18th edition of Sharjah Heritage Days highlights the incredible value of cultural diversityto more than 127,000 visitors

  • Dr Abdulaziz Al Musallam: The festival reinforced Sharjah’s message that culture and heritage unify us

For immediate release
Sharjah, April 11, 2021

As the curtains came down on the 18thedition of Sharjah Heritage Days (SHD) yesterday (Saturday, April 10), the three-week celebration of an eclectic mix of local and global cultures and traditions left a deep impact on more than 127,000 people from the UAE and beyond who immersed themselves in the festival’s 500+ carefully curated activities and events.

Over a 22-day period, the emirate was transformed into a microcosm of global cultures as 29 nations descended on the historic heritage areaat the Heart of Sharjah, exchanging their unique artistic and cultural expressions to the multinational residents of Sharjah and the UAE.

Organised by Sharjah Institute for Heritage (SIH),SHD carried the theme, ‘Culturalheritage gathers us’, andreflected the vision and directives of His Highness Sheikh Dr. Sultan bin Muhammad Al Qasimi, Supreme Council Member and Ruler of Sharjah.

For history buffs, curious explorers, and global citizens who seek a more nuanced understanding of the world’s diversity, the festival grounds served as a vibrant platform to learn about cultural commonalities, celebrate the unique differences, and acknowledge the continued relevance of shared heritage even in today’s modern times.

SHD played an especially important role in gathering younger generations around the subject of local and global cultural heritage and actively engaged them through a special programme of events, activities and workshops designed for them. 

His Excellency Dr. Abdulaziz Al Musallam, Chairman of the Sharjah Institute for Heritage, Chairman of the Higher Committee of Sharjah Heritage Days,said:”This edition was a continuation of Sharjah’s cultural journey led by His Highness the Ruler of Sharjah. The festivalwas successful in highlighting and celebratinglocal and global heritage, and enabled us to reinforce Sharjah’s message that culture and heritage unify us especially during challenging times like what we are witnessing now due to the COVID-19 pandemic.”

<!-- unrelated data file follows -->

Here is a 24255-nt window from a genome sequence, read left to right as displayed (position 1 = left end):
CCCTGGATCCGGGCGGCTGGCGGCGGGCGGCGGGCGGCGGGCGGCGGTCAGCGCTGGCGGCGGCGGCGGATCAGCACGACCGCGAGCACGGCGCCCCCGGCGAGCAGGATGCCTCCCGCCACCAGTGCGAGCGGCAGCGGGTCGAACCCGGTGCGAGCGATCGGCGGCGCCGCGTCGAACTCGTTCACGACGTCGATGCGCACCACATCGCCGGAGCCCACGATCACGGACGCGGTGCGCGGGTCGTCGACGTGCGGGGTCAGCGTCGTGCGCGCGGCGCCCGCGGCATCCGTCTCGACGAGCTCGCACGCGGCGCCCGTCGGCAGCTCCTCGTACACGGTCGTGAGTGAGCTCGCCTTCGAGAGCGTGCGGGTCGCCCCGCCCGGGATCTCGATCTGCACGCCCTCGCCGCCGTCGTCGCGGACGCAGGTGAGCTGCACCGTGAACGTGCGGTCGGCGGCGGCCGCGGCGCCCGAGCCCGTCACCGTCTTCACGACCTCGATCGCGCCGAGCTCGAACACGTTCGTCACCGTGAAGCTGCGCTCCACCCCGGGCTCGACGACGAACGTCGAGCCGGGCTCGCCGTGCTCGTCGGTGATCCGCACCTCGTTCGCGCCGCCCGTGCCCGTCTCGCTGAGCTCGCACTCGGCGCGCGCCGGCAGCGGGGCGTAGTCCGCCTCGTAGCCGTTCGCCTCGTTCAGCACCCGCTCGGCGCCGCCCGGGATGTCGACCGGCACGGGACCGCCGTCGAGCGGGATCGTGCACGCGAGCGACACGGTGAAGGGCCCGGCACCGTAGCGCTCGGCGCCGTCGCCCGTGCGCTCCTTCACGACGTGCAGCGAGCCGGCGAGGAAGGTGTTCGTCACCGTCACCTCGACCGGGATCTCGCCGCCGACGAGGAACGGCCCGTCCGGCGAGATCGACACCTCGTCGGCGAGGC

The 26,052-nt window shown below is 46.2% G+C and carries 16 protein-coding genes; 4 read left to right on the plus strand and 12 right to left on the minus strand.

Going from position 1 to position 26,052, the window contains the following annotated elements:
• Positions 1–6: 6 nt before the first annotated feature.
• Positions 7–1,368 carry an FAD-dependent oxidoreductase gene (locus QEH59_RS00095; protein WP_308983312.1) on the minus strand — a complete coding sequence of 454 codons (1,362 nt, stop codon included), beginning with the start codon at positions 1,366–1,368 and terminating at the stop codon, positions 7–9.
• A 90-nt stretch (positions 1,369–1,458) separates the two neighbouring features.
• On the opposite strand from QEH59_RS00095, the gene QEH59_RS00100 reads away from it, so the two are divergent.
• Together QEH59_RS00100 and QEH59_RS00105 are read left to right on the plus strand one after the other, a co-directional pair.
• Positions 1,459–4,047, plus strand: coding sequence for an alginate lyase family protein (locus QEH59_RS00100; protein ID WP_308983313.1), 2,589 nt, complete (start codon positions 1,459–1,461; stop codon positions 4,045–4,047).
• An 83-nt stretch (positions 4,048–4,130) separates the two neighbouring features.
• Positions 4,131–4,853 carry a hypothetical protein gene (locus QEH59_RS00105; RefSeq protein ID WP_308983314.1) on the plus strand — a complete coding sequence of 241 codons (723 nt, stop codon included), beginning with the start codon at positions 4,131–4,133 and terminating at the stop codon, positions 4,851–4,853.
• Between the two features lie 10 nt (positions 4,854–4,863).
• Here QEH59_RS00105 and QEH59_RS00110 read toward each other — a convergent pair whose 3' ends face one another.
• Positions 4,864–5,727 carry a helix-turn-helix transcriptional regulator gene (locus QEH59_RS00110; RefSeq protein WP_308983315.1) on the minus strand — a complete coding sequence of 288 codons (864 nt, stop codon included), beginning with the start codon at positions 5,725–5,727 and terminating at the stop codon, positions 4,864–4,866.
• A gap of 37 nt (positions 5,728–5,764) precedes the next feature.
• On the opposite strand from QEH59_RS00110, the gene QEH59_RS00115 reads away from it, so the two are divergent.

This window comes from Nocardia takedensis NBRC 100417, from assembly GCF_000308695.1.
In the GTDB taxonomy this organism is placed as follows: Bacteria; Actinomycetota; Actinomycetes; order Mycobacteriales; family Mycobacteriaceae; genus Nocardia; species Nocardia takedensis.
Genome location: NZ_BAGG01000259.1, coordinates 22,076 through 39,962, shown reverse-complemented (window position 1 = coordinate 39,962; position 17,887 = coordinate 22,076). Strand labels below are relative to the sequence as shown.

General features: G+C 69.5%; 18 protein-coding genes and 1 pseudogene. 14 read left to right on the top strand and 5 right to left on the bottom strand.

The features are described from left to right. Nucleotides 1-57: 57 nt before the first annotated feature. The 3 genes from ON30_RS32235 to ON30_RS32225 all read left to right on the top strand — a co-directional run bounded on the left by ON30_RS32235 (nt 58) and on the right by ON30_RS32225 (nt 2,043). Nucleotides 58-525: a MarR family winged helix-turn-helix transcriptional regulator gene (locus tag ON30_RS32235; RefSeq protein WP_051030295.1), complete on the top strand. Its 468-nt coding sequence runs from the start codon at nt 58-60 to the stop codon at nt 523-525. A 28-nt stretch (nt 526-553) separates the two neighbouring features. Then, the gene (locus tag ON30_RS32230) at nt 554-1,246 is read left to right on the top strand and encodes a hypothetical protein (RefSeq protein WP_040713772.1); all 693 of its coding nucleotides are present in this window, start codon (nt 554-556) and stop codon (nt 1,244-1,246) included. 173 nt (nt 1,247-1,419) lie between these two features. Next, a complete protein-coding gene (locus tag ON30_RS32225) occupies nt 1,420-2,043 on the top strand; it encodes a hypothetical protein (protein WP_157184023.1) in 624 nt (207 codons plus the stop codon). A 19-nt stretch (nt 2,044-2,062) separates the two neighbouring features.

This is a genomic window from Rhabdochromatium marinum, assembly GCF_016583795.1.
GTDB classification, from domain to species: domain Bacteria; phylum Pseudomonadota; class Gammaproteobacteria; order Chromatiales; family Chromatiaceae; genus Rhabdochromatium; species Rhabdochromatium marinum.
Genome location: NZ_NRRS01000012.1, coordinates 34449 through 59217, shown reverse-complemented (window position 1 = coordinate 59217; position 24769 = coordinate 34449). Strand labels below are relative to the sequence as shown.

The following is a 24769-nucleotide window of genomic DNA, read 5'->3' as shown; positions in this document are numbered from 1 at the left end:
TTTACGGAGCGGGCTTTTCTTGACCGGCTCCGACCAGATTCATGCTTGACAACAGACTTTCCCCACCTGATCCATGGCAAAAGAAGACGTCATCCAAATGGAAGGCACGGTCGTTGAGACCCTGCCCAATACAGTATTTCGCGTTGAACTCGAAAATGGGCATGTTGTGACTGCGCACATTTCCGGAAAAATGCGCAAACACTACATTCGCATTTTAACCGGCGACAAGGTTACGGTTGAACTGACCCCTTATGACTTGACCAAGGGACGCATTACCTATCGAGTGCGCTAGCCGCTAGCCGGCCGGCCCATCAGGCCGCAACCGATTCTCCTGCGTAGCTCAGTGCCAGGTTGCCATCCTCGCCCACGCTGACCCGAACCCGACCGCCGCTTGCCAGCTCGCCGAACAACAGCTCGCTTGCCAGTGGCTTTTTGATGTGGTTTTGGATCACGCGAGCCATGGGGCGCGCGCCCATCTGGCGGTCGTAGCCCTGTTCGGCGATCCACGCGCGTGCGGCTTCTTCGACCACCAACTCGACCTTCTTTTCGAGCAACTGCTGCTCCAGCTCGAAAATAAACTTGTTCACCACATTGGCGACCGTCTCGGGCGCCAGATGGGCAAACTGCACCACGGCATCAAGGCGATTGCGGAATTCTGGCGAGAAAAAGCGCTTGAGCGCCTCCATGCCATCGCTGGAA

He added: “The success of the 18thedition of SHD was not only a result of the dedicated efforts of the Sharjah Heritage Institute OrganisingCommittees but was also ensured by the unique and extraordinary participation of 29 nations. The enthusiasm we received from the festival’s visitors while adhering to all safety and preventative measures was also a key enabler of SHD’s success. Finally, we would like to thank our partnering entities, societies and volunteers who came together to support, promote and enhance the overall quality of the festival this year.”

Spectacular cultural pageantry

The Republic of Montenegro – theGuest of Honour country, wooed crowds with the majestic moves and eye-catching traditional Balkan costumes of its spectacular folk dances; Kazakhstan  – the festival’s Special Guest shared its unique crafts, foods, colorful garments, and folkloric performances with visitors; Tajikistan regaled audiences with beautifully choreographed ceremonial dances accompanied by a five-piece orchestra; while with their spirited dancing movements and soaring music,the folklores of Bashkortostan, Macedonia, Spain, India, Russia, and Bulgaria found their way into the hearts and minds of visitors.